China’s parliament set to back ‘living god’ Xi’s lifetime rule

Critics fearful of despotism in world’s second largest economy

Chinese president Xi Jinping has cracked down on civil society in China in recent years. File photograph: Wu Hong/ EPA

Chinese president Xi Jinping has cracked down on civil society in China in recent years. File photograph: Wu Hong/ EPA

 

Nearly 4,000 delegates gathered for China’s ceremonial parliament are set to give hefty backing on Sunday to a plan to remove term limits on the presidency, clearing the way for Xi Jinping to remain as leader indefinitely.

While sceptics, both Western and domestic, have complained the move makes China look like North Korea or marks a reversion to Chairman Mao Zedong-era despotism, delegates at the annual National People’s Congress (NPC) say it is the will of the people and insist Mr Xi is China’s best option.

Indeed, one delegate, Wang Guosheng, Communist Party secretary in the western province of Qinghai, home to many Tibetan Buddhists and birthplace of their spiritual leader, the Dalai Lama, said Mr Xi was a living god, or boddhisttva, an individual who carries out compassionate acts to achieve enlightenment.

“The ordinary people in the herder areas say, only general secretary Xi is a living bodhisattva. This is a really vivid thing to say,” Mr Wang told the Beijing News.

For Mr Xi, he said he needed to to stay in power beyond the normal end of his term in 2023 is to allow him to complete his vision of a moderately prosperous society and a rejuvenated China with global influence, as well as create a military to defend China’s growing interests in the region and develop the Belt and Road infrastructure project.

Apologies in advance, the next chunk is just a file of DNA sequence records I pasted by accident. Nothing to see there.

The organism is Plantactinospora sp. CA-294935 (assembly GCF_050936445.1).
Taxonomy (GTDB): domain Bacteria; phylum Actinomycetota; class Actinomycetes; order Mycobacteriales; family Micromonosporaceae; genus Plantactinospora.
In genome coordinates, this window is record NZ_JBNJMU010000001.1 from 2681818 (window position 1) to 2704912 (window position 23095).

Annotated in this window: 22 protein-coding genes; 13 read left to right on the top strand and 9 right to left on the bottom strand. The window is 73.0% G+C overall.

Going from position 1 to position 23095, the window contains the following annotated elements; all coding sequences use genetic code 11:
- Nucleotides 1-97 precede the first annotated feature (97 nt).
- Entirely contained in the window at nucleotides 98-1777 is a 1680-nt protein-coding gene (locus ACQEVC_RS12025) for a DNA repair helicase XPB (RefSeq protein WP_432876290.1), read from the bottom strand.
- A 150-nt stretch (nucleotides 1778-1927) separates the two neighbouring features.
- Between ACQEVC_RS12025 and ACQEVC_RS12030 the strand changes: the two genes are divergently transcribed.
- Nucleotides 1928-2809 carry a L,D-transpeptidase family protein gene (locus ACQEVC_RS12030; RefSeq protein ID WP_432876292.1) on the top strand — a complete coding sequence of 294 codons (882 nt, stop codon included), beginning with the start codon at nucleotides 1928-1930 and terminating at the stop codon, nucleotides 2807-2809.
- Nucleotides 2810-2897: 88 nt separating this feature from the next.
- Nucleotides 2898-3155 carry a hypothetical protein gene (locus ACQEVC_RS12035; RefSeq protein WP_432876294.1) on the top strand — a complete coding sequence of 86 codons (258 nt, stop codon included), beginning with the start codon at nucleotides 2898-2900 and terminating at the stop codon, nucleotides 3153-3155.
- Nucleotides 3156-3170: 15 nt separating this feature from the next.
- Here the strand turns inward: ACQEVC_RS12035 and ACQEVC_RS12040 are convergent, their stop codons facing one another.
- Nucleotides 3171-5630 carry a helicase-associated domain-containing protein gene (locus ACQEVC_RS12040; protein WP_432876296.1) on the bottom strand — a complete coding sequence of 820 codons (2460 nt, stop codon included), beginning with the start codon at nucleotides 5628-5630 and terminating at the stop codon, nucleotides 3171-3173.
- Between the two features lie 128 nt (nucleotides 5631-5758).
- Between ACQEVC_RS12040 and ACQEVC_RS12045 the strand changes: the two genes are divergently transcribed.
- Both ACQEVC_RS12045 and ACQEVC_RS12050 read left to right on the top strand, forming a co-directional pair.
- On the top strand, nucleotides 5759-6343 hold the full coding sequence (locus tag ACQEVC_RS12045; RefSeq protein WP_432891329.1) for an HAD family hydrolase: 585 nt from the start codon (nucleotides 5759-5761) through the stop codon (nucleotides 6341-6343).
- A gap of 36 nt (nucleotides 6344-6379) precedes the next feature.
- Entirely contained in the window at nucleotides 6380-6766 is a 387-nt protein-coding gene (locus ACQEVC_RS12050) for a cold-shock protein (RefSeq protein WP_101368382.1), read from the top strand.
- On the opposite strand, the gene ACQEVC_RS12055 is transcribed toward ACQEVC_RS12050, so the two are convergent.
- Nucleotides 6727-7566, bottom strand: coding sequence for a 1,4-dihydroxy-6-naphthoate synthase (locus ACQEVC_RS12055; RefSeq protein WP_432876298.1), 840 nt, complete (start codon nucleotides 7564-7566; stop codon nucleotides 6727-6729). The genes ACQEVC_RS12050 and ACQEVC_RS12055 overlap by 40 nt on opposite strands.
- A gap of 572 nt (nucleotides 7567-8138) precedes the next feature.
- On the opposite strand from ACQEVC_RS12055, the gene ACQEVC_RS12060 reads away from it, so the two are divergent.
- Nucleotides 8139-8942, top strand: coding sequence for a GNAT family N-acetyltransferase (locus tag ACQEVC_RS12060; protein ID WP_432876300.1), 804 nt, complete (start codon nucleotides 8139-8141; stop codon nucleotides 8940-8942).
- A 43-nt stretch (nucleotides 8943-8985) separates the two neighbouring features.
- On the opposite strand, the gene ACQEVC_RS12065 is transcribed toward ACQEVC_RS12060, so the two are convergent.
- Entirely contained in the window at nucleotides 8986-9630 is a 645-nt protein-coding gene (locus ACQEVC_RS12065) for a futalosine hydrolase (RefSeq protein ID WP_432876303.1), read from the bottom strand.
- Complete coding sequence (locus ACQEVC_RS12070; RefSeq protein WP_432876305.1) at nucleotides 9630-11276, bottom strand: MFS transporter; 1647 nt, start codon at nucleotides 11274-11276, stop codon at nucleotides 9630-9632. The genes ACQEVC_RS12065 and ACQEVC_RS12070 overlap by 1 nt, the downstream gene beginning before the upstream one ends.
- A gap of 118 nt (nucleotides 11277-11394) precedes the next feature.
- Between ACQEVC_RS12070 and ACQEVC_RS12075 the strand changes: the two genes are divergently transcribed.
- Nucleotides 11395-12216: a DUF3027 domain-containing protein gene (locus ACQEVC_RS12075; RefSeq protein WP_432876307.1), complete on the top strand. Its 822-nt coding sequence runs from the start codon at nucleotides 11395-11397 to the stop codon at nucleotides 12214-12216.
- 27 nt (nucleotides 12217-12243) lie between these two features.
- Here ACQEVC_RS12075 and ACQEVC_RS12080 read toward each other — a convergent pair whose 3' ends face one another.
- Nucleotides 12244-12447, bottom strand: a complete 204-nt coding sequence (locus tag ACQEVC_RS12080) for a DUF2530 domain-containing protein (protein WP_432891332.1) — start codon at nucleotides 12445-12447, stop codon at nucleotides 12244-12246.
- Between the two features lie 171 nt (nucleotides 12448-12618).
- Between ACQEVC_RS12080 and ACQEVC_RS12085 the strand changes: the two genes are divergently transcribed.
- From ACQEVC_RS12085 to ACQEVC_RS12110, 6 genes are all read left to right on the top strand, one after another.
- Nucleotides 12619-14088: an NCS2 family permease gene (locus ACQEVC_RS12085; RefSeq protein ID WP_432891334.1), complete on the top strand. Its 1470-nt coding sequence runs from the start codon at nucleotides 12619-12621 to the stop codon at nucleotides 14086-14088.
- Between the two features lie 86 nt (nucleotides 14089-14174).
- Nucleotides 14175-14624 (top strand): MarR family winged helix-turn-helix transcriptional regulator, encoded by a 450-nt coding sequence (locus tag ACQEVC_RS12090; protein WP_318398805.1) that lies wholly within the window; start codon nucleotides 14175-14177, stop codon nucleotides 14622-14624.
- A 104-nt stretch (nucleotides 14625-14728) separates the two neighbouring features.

The vote on Sunday is expected to be widely carried by the 3,780 delegates in the Great Hall of the People. The NPC has never voted against any measure the Communist Party has imposed on the legislature.

After the Cultural Revolution (1966-76), a period of ideological frenzy orchestrated by Chairman Mao Zedong, which attacked intellectuals and top cadres, including Mr Xi’s father Xi Zhongxun, the party introduced checks and balances to stop a recurrence of the Mao-era cult of personality and over-concentration of power in one person.

Among those measures was a limit of two five-year presidential terms, written into China’s constitution after Mao’s death in 1976 by Deng Xiaoping, who favoured a collective leadership answerable to the party elite.

However, Mr Xi (64), has gradually adapted these measures to give himself more and more power at the “core” of the Communist Party.

In the five years since he took over the leadership, he has cracked down on civil society in China and increased the focus on central leadership, while also carrying out an anti-corruption campaign that has seen many of his political rivals jailed.

General secretary of the party is the most important of the three roles Mr Xi holds, the second being head of the Central Military Commission. Neither of these two roles have any term limits, although the holders are expected to step down in the event of old age or ill health. By ending term limits on the presidency, he frees his hand to rule indefinitely.